But mainly the deaths at Memorial were folded into a larger story of federal ineptitude. Before the storm, the National Guard should have commandeered buses and directed traffic out of the city; ambulances and Medevac helicopters should have descended on Louisiana to take sick people to hospitals in other states. The Army Corps of Engineers had known for years that the levees were sinking and done nothing; rescue operations were shambolic and inadequate. Hugo Chávez rubbed it in by offering to send Louisiana a planeload of Venezuelan aid workers. Fidel Castro offered to send doctors. On 1 September, Condoleezza Rice was spotted in Manhattan shoe-shopping at Ferragamo: a symbol of a government that didn’t care. Inspired by Anna Pou, the television show Boston Legal put a fictional doctor on trial for killing patients during Katrina. Her guilt is never in question, but her lawyer persuades a jury that it doesn’t matter. As she had been abandoned by the American government during the hurricane, the American government had no right to punish her. ‘This was not the United States of America. During that horrendous week, the United States of America was nowhere to be found.’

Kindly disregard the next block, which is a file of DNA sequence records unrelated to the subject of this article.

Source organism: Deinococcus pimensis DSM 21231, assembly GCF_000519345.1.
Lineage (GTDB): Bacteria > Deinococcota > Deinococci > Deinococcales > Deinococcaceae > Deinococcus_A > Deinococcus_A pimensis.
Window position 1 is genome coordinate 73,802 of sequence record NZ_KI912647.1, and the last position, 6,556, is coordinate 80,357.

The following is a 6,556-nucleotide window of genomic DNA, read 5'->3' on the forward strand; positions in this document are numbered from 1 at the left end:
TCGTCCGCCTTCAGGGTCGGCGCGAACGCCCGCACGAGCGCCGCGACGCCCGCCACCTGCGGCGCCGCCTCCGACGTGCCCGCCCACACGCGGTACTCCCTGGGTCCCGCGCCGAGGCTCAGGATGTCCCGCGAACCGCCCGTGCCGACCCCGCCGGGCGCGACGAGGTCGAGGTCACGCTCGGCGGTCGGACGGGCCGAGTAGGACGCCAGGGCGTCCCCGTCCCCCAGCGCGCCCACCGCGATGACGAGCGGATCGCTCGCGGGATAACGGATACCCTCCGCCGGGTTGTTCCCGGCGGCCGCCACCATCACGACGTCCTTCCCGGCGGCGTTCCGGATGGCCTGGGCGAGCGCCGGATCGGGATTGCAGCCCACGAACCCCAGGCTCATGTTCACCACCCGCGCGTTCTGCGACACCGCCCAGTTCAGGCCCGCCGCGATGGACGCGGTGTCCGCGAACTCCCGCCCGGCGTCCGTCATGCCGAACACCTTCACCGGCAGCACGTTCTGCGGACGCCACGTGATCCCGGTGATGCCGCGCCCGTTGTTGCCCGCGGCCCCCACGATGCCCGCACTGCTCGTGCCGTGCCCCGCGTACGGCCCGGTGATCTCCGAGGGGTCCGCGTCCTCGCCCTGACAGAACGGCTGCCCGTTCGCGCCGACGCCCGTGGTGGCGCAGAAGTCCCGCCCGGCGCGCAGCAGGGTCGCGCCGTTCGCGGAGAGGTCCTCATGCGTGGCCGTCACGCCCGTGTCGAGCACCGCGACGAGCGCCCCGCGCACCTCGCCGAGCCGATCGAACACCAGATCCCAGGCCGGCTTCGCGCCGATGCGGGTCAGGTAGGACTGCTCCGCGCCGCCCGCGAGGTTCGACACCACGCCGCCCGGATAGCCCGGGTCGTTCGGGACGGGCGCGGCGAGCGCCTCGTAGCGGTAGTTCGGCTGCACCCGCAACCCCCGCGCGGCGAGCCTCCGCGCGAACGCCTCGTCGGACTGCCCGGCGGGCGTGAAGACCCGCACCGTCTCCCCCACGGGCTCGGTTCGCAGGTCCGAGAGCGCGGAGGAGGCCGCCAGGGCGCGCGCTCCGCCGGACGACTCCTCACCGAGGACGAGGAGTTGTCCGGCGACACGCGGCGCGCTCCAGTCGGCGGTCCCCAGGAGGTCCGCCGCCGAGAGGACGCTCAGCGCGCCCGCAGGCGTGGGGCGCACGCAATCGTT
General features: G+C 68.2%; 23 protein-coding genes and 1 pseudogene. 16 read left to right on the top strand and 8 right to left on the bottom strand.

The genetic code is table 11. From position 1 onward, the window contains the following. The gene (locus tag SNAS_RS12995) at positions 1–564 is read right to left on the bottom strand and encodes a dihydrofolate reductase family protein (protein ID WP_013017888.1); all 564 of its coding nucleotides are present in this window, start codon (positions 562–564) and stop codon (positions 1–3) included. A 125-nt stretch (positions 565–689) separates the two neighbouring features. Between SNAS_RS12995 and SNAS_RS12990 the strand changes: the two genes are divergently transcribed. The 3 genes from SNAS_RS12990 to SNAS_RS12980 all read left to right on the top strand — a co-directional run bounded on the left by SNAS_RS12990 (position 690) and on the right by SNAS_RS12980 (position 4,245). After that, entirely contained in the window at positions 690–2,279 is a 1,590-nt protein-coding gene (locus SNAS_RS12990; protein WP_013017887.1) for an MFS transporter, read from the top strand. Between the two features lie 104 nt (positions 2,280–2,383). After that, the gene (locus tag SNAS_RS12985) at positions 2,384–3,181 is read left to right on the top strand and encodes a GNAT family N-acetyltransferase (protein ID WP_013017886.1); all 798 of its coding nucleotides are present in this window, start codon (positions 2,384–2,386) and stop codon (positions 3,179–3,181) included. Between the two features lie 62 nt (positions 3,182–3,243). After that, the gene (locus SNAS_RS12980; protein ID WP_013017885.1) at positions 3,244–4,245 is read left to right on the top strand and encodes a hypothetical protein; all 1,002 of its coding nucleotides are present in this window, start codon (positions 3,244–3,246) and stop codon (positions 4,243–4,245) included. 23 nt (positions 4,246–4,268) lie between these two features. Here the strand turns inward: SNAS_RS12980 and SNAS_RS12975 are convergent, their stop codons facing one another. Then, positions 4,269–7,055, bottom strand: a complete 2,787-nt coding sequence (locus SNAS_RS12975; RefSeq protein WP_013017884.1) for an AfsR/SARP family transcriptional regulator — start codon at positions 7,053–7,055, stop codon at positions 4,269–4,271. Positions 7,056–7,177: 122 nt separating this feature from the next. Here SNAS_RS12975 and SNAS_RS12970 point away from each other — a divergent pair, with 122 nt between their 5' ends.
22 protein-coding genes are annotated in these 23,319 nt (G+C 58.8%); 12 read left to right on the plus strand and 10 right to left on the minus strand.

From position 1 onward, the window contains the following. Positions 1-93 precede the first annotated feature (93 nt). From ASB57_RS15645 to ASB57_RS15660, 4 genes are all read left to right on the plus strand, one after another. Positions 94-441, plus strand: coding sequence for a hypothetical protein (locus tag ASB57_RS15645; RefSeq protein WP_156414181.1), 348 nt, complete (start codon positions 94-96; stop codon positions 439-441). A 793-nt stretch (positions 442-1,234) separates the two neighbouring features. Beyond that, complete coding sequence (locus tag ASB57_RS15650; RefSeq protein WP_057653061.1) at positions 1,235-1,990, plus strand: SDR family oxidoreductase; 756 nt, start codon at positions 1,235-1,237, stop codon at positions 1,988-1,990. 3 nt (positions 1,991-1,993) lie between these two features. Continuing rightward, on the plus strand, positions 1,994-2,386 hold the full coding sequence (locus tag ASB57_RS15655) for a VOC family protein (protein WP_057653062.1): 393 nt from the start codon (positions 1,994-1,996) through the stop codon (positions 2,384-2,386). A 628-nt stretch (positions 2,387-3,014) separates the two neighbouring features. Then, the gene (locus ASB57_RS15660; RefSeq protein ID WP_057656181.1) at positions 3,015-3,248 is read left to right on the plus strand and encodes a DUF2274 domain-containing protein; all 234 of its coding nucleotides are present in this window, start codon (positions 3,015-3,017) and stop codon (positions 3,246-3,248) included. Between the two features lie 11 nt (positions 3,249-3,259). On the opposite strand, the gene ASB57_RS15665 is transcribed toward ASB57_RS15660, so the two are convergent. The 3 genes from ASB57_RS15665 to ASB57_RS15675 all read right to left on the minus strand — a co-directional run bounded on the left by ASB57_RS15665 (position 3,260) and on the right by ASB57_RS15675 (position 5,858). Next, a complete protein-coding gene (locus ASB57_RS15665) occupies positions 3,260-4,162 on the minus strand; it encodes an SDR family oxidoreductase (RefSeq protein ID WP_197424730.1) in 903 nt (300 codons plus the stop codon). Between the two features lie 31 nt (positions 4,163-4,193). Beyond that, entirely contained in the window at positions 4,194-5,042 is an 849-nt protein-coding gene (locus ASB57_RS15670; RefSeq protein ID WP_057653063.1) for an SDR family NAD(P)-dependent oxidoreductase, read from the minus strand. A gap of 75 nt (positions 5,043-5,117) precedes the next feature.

Pou and two nurses were arrested for murder, and a New Orleans grand jury had to decide whether prosecutors had enough evidence to proceed to trial. Pou’s lawyer could have requested a change of venue, but he knew better: a poll showed that 76 per cent of Orleans Parish thought Pou and the nurses should be let off. The sample didn’t claim that the women were innocent, only that they didn’t want to see them punished. Rallies were held in Pou’s support, and benefit parties; on talk radio and in the newspapers, Pou and the nurses were heroes who had done their jobs when so many people hadn’t. The two nurses were given immunity from prosecution in exchange for their testimony, but whatever they said, the grand jury declined to indict Pou for murder. (The proceedings of the grand jury are sealed.) Pou returned to practising medicine and now often lectures on ‘ethical directives’ in emergencies. ‘The duty to care sounds easy, great. It’s not always so; it’s more romantic on paper,’ she told hospital executives not long ago in Sacramento. She also helped to write and pass laws in Louisiana to shield medical professionals who remain ‘in harm’s way’ from litigation; she was of course sued by her patients’ families. As far as Deichmann is concerned, the Memorial staff ‘worked day and night in deplorable conditions to save so many lives’, and he dedicates his book to them. He can’t believe that any of his colleagues would have killed patients, but he also didn’t realise that so many people had died. At the end of the book, he suggests – foolishly or disingenuously – that corpses may have been brought to the hospital from somewhere else.